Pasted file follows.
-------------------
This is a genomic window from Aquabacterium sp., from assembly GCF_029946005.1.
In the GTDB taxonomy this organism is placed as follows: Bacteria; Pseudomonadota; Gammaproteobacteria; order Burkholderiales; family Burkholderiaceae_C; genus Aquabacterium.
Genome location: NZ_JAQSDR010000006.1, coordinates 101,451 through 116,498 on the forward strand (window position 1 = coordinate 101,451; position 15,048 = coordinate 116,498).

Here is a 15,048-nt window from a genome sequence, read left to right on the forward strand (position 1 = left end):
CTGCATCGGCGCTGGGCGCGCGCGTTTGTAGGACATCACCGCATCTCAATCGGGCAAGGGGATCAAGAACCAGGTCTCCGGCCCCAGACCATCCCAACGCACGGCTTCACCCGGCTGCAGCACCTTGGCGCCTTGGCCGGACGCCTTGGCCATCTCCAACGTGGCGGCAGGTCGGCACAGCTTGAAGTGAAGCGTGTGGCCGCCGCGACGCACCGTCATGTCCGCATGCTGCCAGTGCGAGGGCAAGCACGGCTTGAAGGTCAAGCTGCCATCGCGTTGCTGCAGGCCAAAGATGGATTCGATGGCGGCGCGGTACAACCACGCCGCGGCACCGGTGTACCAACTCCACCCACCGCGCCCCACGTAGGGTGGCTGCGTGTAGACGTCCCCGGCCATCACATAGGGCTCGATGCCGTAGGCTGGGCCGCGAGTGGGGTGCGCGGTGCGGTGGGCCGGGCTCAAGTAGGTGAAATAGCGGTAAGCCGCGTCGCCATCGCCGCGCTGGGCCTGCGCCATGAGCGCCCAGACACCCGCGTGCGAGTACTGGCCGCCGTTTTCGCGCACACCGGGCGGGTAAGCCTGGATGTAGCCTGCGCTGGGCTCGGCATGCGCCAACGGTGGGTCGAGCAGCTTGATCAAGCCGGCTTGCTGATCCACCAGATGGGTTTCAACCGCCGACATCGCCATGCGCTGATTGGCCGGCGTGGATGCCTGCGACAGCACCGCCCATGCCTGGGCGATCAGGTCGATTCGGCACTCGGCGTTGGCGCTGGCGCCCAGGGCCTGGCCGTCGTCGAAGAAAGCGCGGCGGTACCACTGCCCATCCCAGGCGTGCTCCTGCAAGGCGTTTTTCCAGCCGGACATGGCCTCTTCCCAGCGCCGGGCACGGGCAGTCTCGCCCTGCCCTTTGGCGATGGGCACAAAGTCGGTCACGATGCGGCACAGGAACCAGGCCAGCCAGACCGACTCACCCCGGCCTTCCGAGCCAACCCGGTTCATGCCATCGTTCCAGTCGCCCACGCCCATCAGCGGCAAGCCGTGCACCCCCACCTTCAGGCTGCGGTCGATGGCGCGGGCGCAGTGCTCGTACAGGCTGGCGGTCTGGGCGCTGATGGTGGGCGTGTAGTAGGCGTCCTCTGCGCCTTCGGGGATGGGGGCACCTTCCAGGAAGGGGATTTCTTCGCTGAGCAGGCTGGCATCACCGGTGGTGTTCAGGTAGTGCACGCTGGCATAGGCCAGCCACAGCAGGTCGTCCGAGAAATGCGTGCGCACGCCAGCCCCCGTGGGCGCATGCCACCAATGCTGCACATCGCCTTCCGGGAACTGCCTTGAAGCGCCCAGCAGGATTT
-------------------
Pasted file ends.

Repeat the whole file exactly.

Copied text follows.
This is a genomic window from Aquabacterium sp., from assembly GCF_029946005.1.
In the GTDB taxonomy this organism is placed as follows: Bacteria; Pseudomonadota; Gammaproteobacteria; order Burkholderiales; family Burkholderiaceae_C; genus Aquabacterium.
Genome location: NZ_JAQSDR010000006.1, coordinates 101,451 through 116,498 on the forward strand (window position 1 = coordinate 101,451; position 15,048 = coordinate 116,498).

Here is a 15,048-nt window from a genome sequence, read left to right on the forward strand (position 1 = left end):
CTGCATCGGCGCTGGGCGCGCGCGTTTGTAGGACATCACCGCATCTCAATCGGGCAAGGGGATCAAGAACCAGGTCTCCGGCCCCAGACCATCCCAACGCACGGCTTCACCCGGCTGCAGCACCTTGGCGCCTTGGCCGGACGCCTTGGCCATCTCCAACGTGGCGGCAGGTCGGCACAGCTTGAAGTGAAGCGTGTGGCCGCCGCGACGCACCGTCATGTCCGCATGCTGCCAGTGCGAGGGCAAGCACGGCTTGAAGGTCAAGCTGCCATCGCGTTGCTGCAGGCCAAAGATGGATTCGATGGCGGCGCGGTACAACCACGCCGCGGCACCGGTGTACCAACTCCACCCACCGCGCCCCACGTAGGGTGGCTGCGTGTAGACGTCCCCGGCCATCACATAGGGCTCGATGCCGTAGGCTGGGCCGCGAGTGGGGTGCGCGGTGCGGTGGGCCGGGCTCAAGTAGGTGAAATAGCGGTAAGCCGCGTCGCCATCGCCGCGCTGGGCCTGCGCCATGAGCGCCCAGACACCCGCGTGCGAGTACTGGCCGCCGTTTTCGCGCACACCGGGCGGGTAAGCCTGGATGTAGCCTGCGCTGGGCTCGGCATGCGCCAACGGTGGGTCGAGCAGCTTGATCAAGCCGGCTTGCTGATCCACCAGATGGGTTTCAACCGCCGACATCGCCATGCGCTGATTGGCCGGCGTGGATGCCTGCGACAGCACCGCCCATGCCTGGGCGATCAGGTCGATTCGGCACTCGGCGTTGGCGCTGGCGCCCAGGGCCTGGCCGTCGTCGAAGAAAGCGCGGCGGTACCACTGCCCATCCCAGGCGTGCTCCTGCAAGGCGTTTTTCCAGCCGGACATGGCCTCTTCCCAGCGCCGGGCACGGGCAGTCTCGCCCTGCCCTTTGGCGATGGGCACAAAGTCGGTCACGATGCGGCACAGGAACCAGGCCAGCCAGACCGACTCACCCCGGCCTTCCGAGCCAACCCGGTTCATGCCATCGTTCCAGTCGCCCACGCCCATCAGCGGCAAGCCGTGCACCCCCACCTTCAGGCTGCGGTCGATGGCGCGGGCGCAGTGCTCGTACAGGCTGGCGGTCTGGGCGCTGATGGTGGGCGTGTAGTAGGCGTCCTCTGCGCCTTCGGGGATGGGGGCACCTTCCAGGAAGGGGATTTCTTCGCTGAGCAGGCTGGCATCACCGGTGGTGTTCAGGTAGTGCACGCTGGCATAGGCCAGCCACAGCAGGTCGTCCGAGAAATGCGTGCGCACGCCAGCCCCCGTGGGCGCATGCCACCAATGCTGCACATCGCCTTCCGGGAACTGCCTTGAAGCGCCCAGCAGGATTT